Search in
ADD SEARCH FILTER CANCEL SEARCH FILTER

Digital Archive International History Declassified

SEARCH RESULTS

  • February 09, 1946

    Speech Delivered by Stalin at a Meeting of Voters of the Stalin Electoral District, Moscow

    English translation of Stalin's 1946 "election" speech.

  • February 22, 1946

    George Kennan's 'Long Telegram'

    Ambassador George F. Kennan writes to the Secretary of State with a lengthy analysis of Soviet policy in an attempt to explain their recent uncooperative behavior. This message would later become famous as the "long telegram."

  • March 05, 1946

    Churchhill's "Iron Curtain" Speech, "Sinews of Peace"

    Text of speech given by Churchill at Westminster College in Fulton, Missouri in which he first used the phrase "iron curtain."

  • September 17, 1946

    Answers to the Questions Posed by A. Werth, Moscow Correspondent for the Sunday Times

    In an interview for the Sunday Times, Stalin discusses his thoughts on foreign policy developments around the world.

  • August 03, 1949

    Untitled report on Soviet interests in the Middle East

    The Russian Commission is showing interest in the Middle East, especially in Turkish-Syrian collaboration and American and British support for a Turkish fight against communism.

  • August 08, 1949

    Untitled report on a meeting of Communist parties

    A meeting of Communist Parties endorses future activities and plans to counter Turkish, Syrian, and other regional anti-communist plans.

  • 1951

    Networks Acting for the Russians

    The locations of Russian centers and agents conducting popular activities and their strategies for propaganda. The iems the Russian Commission is tracking are also broached, including military munition in Beirut and the Syrian Republic.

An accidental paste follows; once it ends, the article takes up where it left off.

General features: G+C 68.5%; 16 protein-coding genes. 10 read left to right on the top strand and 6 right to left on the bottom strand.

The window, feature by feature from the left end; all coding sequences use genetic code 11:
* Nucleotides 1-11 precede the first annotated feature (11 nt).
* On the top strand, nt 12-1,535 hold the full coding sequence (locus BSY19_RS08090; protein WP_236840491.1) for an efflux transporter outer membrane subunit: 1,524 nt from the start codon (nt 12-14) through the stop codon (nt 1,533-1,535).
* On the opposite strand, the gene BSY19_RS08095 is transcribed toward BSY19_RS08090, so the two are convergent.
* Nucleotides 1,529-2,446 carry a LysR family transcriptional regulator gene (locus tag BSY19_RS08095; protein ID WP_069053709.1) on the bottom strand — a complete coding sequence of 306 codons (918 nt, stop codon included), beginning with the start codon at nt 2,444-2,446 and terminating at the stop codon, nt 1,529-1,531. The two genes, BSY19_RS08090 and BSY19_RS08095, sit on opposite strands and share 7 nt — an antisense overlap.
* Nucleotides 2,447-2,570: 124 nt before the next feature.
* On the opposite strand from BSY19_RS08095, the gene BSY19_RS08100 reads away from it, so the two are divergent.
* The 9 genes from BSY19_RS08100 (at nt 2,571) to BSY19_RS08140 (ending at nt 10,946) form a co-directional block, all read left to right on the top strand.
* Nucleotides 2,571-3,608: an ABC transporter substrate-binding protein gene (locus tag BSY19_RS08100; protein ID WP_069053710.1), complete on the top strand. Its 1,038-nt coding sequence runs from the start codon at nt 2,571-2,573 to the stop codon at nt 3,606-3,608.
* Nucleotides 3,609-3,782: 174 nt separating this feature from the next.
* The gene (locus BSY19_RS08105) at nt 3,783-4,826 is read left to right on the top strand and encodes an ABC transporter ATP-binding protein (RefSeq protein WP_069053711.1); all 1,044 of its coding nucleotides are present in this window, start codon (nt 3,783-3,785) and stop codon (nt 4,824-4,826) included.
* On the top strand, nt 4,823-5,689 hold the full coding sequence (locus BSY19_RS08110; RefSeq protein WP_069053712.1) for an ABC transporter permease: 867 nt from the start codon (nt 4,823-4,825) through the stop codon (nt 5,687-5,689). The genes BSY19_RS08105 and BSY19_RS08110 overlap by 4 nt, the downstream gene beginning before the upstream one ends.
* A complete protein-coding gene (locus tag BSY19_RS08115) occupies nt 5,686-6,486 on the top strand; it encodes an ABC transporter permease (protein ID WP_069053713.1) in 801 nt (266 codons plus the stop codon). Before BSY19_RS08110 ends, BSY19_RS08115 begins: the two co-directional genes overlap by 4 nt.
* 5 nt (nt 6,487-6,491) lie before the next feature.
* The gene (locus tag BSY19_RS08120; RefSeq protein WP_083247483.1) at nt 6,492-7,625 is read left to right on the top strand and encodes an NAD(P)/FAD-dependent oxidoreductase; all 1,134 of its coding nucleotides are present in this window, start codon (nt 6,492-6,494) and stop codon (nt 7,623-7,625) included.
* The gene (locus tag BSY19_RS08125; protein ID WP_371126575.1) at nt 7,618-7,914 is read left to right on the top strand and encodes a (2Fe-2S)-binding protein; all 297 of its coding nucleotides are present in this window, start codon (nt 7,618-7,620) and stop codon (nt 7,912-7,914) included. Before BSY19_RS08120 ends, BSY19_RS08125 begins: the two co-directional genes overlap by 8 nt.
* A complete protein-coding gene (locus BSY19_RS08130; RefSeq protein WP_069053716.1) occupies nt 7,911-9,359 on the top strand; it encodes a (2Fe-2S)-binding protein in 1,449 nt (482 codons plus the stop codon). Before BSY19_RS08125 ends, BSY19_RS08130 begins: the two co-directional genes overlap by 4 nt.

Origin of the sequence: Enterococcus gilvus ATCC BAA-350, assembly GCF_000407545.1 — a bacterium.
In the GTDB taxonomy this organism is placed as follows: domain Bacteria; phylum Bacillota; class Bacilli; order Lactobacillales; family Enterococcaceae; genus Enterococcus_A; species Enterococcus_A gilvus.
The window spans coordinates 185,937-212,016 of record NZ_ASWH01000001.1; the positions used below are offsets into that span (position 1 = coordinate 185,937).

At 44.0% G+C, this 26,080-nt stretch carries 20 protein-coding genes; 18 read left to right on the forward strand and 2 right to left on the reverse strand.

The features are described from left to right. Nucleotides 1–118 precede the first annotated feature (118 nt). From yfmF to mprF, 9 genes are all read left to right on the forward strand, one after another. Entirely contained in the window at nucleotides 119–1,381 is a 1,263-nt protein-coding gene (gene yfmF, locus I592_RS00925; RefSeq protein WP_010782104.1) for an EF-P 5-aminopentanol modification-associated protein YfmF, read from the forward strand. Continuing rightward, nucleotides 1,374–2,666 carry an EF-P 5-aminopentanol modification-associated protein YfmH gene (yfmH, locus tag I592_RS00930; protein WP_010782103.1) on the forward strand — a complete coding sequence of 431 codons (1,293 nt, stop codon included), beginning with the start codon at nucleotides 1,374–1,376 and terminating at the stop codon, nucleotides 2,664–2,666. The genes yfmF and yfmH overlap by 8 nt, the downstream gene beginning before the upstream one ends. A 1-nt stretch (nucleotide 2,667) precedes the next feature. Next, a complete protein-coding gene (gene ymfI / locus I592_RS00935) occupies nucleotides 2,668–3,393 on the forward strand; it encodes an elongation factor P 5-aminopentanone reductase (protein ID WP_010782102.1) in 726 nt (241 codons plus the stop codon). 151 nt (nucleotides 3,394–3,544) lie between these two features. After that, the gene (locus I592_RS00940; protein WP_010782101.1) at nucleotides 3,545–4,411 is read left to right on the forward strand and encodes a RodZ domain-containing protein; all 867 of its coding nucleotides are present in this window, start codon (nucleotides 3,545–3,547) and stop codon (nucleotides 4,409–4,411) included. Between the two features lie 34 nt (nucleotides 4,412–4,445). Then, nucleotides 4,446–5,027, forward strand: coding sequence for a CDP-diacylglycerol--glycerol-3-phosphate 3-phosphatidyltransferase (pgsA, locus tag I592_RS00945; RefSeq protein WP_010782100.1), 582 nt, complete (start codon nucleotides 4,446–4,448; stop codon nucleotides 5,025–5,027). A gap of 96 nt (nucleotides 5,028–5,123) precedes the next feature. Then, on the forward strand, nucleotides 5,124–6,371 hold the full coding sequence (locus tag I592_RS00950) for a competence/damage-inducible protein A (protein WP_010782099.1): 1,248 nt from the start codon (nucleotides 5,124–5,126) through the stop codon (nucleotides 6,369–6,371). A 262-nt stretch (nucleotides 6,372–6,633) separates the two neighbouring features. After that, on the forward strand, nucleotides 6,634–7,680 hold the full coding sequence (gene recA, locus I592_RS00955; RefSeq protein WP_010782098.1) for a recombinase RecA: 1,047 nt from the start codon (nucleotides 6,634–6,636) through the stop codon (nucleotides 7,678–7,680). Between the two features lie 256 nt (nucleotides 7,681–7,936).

• 1955

    Untitled report on a visit to the Communist Bloc

    Extensive account of Cheab's visit to Budapest, Kiev, Moscow, Leningrad, Georgia, Bucharest, Sofia, and Plovdiv.

  • February 25, 1956

    Khrushchev's Secret Speech, 'On the Cult of Personality and Its Consequences,' Delivered at the Twentieth Party Congress of the Communist Party of the Soviet Union

    In a secret speech before a closed plenum of the 20th Congress of the CPSU, Khrushchev denounced Stalin’s cult of the personality. In addition, he revealed that Stalin had rounded up thousands of people and sent them into a huge system of political work camps (Gulags). This revelation was met with astonishment by many present for the speech, but helped to break the power that Stalin still held over the country.

  • May 30, 1957

    Untitled report on developments in Syria

    The Soviets begin to build radar bases and fix anti-aircraft artillery in Syria, and the Syrian and Russian governments reach an military aid agreement.

  • May 01, 1958

    Radio Liberty Broadcasting Policy Guidelines

    Policy guidelines for Radio Liberty broadcasting approved by the Committee on Radio Broadcasting Policy.

  • May 01, 1958

    Voice of America Russian Broadcasting Guidelines

    USIA guidelines for VOA Russian broadcasting policy, endorsed by the Committee on Radio Broadcasting Policy.

  • January 05, 1959

    Moscow Dispatch No. 375, Some Considerations Regarding US Policy Toward the USSR